“It’s not,” Duncan murmurs, “don’t worry. You’re okay.”
Brent eventually falls asleep in his arms, face buried in Duncan’s chest and arms tight around him. He keeps curled in close even as he sleeps, and Duncan doesn’t try to move him; it broke his heart, the way Brent whimpered in fear of something so much bigger than him, and this, Brent sleeping peacefully in his arms, mends him again, because he can do this for Brent, he can make something terrifying a little more bearable.
Duncan wakes up to find Brent nuzzling closer to him, warm and heavy on his chest. Brent probably won’t be thrilled to find himself like this when he wakes up, so Duncan tries to move, even though he really, really doesn’t want to. Brent wakes up when Duncan’s trying to scoot out from under him; he makes a decidedly unhappy sound, and Duncan freezes, waits for Brent to jolt backwards and frown at his own stupidity.
Brent doesn’t. He pulls on Duncan’s shirt like he’s irritated with Duncan for moving, follows Duncan to where he’d moved and falls back asleep on top of him.
Okay. Duncan isn’t quite sure what to do now. He doesn’t want to move, not really, but Brent’s just making it worse and worse for himself here.
Except when Brent wakes up, he just acts like everything is normal. He calls dibs on the first shower, climbs out of bed, and starts talking about breakfast, leaving Duncan to just stare at him.
Now, Duncan has four problems.
Four turns into five that night. They fly from Dallas to Colorado, head to the hotel. Everything seemed normal, as far as Duncan could tell; Brent sat next to him on the plane and tried to talk him into watching a really bad movie and Duncan ended up giving in like he always does and when they headed up to their room, Brent got distracted by Kaner grabbing his bag and running and Duncan got back to their room first while Brent went sprinting off after Kaner.
Duncan gets into bed, checks his email on his phone while he waits for Brent to get back. The door eventually opens, and Brent tosses his bag onto the floor triumphantly.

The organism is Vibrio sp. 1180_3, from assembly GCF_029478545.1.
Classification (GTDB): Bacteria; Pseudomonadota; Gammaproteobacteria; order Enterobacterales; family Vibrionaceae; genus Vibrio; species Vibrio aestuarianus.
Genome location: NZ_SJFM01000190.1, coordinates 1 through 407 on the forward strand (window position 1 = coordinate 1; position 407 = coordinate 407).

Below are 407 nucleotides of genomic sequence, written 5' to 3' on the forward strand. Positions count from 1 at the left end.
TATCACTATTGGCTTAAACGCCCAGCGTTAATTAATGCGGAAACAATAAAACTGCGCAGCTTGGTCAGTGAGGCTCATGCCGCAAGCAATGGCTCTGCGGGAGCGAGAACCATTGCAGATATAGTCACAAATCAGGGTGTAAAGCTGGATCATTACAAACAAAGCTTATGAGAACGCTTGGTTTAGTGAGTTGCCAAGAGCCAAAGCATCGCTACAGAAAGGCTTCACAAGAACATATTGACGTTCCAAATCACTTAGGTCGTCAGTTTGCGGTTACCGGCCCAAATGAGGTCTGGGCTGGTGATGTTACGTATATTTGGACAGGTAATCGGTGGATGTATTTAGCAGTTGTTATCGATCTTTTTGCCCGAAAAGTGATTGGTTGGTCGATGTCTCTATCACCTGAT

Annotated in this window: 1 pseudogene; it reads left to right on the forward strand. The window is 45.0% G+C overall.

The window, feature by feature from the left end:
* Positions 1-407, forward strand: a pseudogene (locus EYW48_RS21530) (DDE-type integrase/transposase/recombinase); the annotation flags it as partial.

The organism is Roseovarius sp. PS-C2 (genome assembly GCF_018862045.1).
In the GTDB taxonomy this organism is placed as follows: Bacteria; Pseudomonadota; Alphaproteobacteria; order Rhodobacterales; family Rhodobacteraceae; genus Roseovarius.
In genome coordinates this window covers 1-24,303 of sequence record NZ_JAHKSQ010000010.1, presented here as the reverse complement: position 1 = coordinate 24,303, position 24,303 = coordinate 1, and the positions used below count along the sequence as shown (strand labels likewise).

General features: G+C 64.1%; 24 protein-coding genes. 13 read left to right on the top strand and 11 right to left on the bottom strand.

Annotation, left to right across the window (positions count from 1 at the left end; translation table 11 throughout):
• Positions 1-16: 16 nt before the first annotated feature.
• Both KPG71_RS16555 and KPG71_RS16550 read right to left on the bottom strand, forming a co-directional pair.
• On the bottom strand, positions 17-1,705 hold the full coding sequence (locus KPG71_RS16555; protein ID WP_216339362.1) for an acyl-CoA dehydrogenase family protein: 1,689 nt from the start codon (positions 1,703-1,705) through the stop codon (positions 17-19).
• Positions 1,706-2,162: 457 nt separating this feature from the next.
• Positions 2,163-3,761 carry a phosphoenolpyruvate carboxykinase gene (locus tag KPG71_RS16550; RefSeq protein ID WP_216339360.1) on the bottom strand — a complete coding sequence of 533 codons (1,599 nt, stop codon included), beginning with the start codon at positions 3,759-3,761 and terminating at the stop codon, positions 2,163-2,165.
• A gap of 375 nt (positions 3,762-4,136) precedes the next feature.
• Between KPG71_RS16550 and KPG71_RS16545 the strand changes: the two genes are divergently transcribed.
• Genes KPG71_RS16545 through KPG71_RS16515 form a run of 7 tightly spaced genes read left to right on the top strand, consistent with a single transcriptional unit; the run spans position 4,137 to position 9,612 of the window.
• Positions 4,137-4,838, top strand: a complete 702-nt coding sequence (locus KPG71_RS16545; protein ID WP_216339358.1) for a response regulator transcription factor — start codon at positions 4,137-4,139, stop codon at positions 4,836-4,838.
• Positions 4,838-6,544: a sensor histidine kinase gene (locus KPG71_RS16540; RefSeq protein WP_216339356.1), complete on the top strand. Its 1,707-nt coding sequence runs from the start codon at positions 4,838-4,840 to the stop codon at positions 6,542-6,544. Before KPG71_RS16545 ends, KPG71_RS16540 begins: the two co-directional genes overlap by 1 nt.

“That little brat,” he says cheerfully.
“Is he still alive?” Duncan asks, doesn’t look back over his shoulder at Brent, studying an email that says something he ordered has been shipped. He doesn’t remember ordering anything – did he?
“Well, after I left him, he said something about changing Sharpie’s room service order, so we’ll see in the morning.” Brent finishes getting dressed, turns off the light. Duncan frowns down at his phone for a moment longer before he remembers that he ordered a Blackhawks baby jersey for Sharpie’s daughter’s birthday, and on second glance, it definitely says that right on the email.
He nearly flinches when he feels the mattress dip, but it’s just Brent; Duncan sets his phone on the nightstand, scoots back under the covers, and freezes, thoughts rewinding. It’s Brent getting into bed with him, crawling over onto his side of the bed and lying down like he does this every night. Duncan leans up on one elbow, looking down at Brent.
“They have storms here a lot,” Brent yawns. They’re in Colorado and admittedly, Duncan remembers some freak thunderstorms last time he was in Denver, but nothing like Dallas. He’s not about to complain, though, because Brent is curled up against his chest, and Duncan would be stupid to protest that. He just lies back down, wraps an arm around Brent, and accepts problem number five for what it is.
Duncan could deal with five problems. He could count them on one hand, so it was fairly manageable. They go for the morning skate and then head back to the hotel, even though it’s gorgeous outside and the only thing that keeps Duncan from ditching the game entirely and staying outside is the knowledge that if he did it, there’d be a chain reaction, and the Avalanche would show up to find themselves without a team to play against. Doubtlessly they’d have at least two opponents – Jonny, who would die before missing a game, and Kaner, who would have been dragged along by default. And as amusing as it would be to watch the Avalanche take on Jonny and Kaner, Duncan does the responsible thing and goes back to the hotel.